In Jeffrey's case, he says it comes down to simply butt-in-seat time. You've got to carve out the time and then dedicate that time to just making it happen. If you don't feel you have the skills to create a polished manuscript, that's okay. A ghost writer, like Bonnie, can help with that part. But it's still your story and your feelings that you need to get on the page. And to do that, you just have to consistently take the time and do it.

Hack of the Week

Carry a flashlight with you.

This is even more important this time of year in the northern hemisphere when it gets darker earlier and stays darker later. You need to be able to see where you are going, and many of us need to be able to see our feet while walking. You don't want to trip over something in the dark and have another injury.

A flashlight doesn't need to be a big thing. It can be a small thing. There are plenty of designs that will fit on a key chain or in a small pocket. You can even find options for connecting them to your cane.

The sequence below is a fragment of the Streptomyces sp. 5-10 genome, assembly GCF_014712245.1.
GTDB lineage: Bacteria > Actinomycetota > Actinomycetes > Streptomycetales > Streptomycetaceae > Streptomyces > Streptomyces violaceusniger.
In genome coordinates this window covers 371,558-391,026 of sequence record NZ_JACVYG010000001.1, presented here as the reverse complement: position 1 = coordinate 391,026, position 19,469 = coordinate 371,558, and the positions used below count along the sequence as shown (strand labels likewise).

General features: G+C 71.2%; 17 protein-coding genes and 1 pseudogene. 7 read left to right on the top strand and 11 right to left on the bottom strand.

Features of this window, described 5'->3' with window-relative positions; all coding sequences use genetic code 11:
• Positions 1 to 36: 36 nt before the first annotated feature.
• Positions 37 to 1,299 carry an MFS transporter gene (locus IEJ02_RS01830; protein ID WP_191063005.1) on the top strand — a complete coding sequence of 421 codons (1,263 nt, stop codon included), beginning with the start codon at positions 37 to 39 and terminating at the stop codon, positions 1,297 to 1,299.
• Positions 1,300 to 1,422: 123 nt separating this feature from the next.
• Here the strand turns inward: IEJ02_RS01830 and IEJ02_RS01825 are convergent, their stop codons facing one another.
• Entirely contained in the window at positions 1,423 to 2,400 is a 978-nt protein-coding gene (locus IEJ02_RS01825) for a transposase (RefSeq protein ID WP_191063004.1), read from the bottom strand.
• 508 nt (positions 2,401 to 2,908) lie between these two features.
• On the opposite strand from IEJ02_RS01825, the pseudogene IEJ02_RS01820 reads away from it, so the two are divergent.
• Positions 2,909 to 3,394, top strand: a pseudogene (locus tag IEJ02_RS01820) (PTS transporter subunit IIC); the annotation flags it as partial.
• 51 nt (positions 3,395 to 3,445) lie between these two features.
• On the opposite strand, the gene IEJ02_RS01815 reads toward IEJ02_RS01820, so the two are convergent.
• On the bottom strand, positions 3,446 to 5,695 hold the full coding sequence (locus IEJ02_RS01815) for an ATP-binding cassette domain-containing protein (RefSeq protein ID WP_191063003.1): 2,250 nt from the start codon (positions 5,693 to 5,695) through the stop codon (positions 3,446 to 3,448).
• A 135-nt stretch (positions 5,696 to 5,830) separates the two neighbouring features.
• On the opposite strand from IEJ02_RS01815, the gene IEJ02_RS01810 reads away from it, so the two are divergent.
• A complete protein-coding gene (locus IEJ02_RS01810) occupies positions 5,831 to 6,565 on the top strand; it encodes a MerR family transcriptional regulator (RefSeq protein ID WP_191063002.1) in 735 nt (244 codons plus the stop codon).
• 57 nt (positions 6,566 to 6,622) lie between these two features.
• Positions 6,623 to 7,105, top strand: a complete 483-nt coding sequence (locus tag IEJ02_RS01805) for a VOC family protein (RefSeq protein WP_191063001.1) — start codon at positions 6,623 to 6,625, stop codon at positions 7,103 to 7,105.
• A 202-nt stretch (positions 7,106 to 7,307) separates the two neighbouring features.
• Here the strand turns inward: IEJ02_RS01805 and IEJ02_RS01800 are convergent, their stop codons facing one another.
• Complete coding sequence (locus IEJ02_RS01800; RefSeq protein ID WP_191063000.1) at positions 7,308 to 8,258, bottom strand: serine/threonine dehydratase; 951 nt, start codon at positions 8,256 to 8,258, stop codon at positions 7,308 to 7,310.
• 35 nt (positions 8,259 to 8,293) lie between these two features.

Before my stroke, whenever I travelled I kept a small "tactical" flashlight in my pocket. It was bright, had a strobe function, and was easy to hold in one hand. It was great when power would go out in a hotel, I would try to find things in an unfamiliar rental car, or an airplane would have a power glitch. I also found it helpful to have the extra light when I plug cables in. 

You can often get free ones as branded give aways from all sorts of organizations, if you don't have one. Your doctor's office may even have some spares laying around printed with the name of whatever drug the pharmacy reps are promoting on any given day.

Or you can order one to fit your particular needs. Obviously, flashlights are not hard to find. Here are a few I found on Amazon that look interesting: